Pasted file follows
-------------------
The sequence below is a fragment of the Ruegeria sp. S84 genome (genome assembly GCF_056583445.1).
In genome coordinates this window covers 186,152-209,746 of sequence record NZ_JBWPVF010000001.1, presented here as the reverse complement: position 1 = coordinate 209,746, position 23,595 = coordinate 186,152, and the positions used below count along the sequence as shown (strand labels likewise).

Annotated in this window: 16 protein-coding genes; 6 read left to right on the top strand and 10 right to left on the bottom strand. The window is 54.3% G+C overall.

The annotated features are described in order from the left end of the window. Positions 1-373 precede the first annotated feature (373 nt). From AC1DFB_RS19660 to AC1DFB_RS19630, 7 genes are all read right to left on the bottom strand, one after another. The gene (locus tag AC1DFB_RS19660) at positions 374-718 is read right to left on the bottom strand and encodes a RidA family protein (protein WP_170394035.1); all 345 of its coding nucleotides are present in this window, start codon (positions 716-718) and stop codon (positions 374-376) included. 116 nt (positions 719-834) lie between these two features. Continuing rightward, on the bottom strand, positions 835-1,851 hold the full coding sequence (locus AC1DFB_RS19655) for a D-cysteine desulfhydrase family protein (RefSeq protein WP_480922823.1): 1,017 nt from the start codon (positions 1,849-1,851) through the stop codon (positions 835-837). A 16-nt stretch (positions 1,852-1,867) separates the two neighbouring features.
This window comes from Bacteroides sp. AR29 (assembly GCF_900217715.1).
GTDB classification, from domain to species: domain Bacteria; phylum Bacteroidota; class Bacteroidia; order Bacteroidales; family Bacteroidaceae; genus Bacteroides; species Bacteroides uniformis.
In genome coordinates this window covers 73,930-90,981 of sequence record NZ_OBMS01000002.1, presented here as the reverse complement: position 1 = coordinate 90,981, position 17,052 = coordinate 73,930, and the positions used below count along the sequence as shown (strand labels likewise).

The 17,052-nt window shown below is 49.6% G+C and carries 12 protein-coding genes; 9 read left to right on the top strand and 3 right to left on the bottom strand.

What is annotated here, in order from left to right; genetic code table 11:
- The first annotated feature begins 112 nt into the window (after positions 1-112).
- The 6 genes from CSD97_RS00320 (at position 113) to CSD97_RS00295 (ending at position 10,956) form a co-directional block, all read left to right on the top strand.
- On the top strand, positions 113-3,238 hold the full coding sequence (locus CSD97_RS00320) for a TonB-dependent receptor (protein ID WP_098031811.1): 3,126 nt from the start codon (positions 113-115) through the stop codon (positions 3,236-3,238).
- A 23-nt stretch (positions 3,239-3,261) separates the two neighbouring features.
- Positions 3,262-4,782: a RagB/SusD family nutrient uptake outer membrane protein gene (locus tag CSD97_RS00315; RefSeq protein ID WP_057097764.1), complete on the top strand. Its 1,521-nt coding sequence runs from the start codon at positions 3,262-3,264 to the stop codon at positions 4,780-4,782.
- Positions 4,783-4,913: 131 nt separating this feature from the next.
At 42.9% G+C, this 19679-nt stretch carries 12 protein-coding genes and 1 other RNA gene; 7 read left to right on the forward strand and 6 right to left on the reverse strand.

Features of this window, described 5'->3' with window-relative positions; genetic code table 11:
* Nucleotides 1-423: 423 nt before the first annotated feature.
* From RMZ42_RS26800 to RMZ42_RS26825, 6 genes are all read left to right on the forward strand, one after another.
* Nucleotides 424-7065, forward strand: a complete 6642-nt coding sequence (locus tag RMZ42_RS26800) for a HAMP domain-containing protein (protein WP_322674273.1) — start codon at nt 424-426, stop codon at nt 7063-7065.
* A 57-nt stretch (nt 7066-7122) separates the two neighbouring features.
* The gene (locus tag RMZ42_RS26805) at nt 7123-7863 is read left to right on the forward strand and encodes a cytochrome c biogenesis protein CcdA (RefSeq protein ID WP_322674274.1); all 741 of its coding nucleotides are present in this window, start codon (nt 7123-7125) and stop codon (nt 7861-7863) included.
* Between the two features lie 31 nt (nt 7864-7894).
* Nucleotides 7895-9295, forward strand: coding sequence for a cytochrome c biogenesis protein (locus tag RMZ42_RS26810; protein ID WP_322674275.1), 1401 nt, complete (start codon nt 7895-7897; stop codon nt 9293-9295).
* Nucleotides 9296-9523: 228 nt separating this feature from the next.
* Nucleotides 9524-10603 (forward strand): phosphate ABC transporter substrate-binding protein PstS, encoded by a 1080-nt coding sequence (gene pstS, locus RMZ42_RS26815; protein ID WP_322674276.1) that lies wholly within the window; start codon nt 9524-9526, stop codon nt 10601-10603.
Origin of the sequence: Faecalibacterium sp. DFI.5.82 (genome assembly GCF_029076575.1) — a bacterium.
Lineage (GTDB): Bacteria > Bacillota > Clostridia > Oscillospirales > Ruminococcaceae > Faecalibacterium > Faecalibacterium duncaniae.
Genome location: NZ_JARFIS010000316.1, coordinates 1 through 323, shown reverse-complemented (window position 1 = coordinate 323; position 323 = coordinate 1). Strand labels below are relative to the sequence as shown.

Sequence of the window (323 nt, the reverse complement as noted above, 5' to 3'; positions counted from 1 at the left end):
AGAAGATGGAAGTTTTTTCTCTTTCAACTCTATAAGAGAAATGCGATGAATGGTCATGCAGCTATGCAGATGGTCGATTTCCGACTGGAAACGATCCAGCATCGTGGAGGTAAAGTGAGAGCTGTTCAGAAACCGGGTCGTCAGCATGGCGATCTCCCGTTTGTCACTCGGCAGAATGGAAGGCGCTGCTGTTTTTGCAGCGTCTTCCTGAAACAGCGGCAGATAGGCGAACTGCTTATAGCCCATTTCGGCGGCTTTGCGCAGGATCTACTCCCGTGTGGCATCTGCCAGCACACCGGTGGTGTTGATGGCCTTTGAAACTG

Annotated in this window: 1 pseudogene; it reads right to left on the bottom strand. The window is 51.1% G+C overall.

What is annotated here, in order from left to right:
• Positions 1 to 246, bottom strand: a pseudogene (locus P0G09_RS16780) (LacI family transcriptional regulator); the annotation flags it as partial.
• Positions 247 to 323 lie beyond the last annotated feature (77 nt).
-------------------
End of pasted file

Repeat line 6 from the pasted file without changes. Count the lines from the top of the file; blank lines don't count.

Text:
GTDB classification, from domain to species: domain Bacteria; phylum Bacteroidota; class Bacteroidia; order Bacteroidales; family Bacteroidaceae; genus Bacteroides; species Bacteroides uniformis.